By Jared Stanger
The Mariners have used their first round draft pick on a college pitcher in each of their three most-recent drafts. More specifically, they have each been a righthanded college pitcher. The standard talking point for baseball drafts is that you should never draft for need due to the time and uncertainty it takes to develop baseball draftpicks. But you have to suspect there will still, inevitably, be some filtering away from things a team does NOT need.
With that said, a college pitcher may not be their first choice for their first choice, but if they play the strict BPA game; a college pitcher may end up where they end up. Regardless, they will pick college pitchers at some point, and it will probably be two to three times in their first 7-8 picks.
Over the last few years of studying how Jerry Dipoto and his staff draft pitching; I’ve discovered I can isolate a few traits that I suspect they tend to prefer including stats, stuff, and tape study, and I can put together a list of around 12 players I think they’ll like, and I’ll hit between 2-4 names from that list. In 2020 I pulled two, but considering the draft was shrunk to 5 rounds, I still think that was pretty solid.
This story is sort of an expansion on the methodology that went into that tweet last year. But we’ll get into some finer points of when each pitcher could be found.
The prevailing rumor in this year’s draft media is that Seattle prefers a bat in the 1st round. Is that based on actual intel, or is it just the logic of what one does after going pitching for three consecutive years?? I don’t know. When Seattle has been linked to a first round pitcher; I’ve generally seen only two names: Sam Bachman and Michael McGreevy. Bachman just seems to be the pitcher ranked highest on most draftboards at or after where Seattle drafts at #12 (MLB.com has him ranked at #14). McGreevy feels a little more scientific, as he is one of the biggest strike throwers in the country this year, with a profile that reminds me a lot of George Kirby two years ago.
I don’t really like either of these guys due to their mechanics and somewhat limited starting potential. Bachman just looks like a bullpen guy to me (kind of like this year’s Garrett Crochet), and McGreevy looks like a third starter at best if everything goes perfect. I think you need to hunt aces at #12. So the first name on my list goes to ECU righty Gavin Williams.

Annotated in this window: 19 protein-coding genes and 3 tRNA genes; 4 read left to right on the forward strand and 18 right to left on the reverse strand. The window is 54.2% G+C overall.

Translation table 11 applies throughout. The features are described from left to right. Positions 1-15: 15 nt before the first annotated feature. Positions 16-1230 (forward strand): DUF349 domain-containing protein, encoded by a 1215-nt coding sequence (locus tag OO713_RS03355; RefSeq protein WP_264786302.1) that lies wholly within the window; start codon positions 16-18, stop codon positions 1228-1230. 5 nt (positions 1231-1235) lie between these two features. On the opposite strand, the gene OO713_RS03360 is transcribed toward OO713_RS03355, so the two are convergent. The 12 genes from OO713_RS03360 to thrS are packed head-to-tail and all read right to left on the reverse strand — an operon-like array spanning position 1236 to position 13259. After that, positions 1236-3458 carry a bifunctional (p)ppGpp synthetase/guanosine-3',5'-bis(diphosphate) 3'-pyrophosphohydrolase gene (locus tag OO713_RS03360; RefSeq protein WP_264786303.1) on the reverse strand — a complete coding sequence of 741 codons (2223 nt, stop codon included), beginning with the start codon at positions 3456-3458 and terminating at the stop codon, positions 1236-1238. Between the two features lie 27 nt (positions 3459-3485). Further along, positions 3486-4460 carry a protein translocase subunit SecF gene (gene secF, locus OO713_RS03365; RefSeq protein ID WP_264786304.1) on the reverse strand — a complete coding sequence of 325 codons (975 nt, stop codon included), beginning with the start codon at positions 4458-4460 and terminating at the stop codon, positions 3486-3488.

Williams stands at a very well-built 6’6″/232lbs with strong lower half. His stuff already has him reaching 100mph with his rising fourseam that shows nice armside run, and a full four-pitch mix where all four pitches look at least average. While Gavin isn’t as much of a strike-thrower as McGreevy; he’s been no slouch (Williams 2.32 BB/9 to McGreevy’s 0.97). But Gavin was the harder to hit at 6.31 H/9 to 9.65 H/9 for Michael.
To put a finer point on it: Gavin Williams is the best mix of Bachman’s velo with McGreevy’s strike throwing. Williams was 5th in the country in strikeouts per nine to Bachman’s 7th, and he was 32nd in the country in SO/BB to McGreevy’s 2nd.
MLB lists Williams as their 31st overall player, so Seattle would need to draft him at #12. (This is not a mock draft. This is a projection of the best-fit pitchers at each Mariner draft pick.)
#1.12 – RHP Gavin Williams, ECU
Here’s a really nice video showing Williams repertoire. He’s getting swings and misses on fastball, but also I think on the change and curve:
To my eye, this is an unusually strong class of college lefthanders. Jordan Wicks is the consensus top projected LHP, but he didn’t score high marks on my Mariner metrics. The highest-scoring LHP on my Mariner board is the former Coug, who I’ve had Seattle drafting in each of my mock drafts: Ky Bush.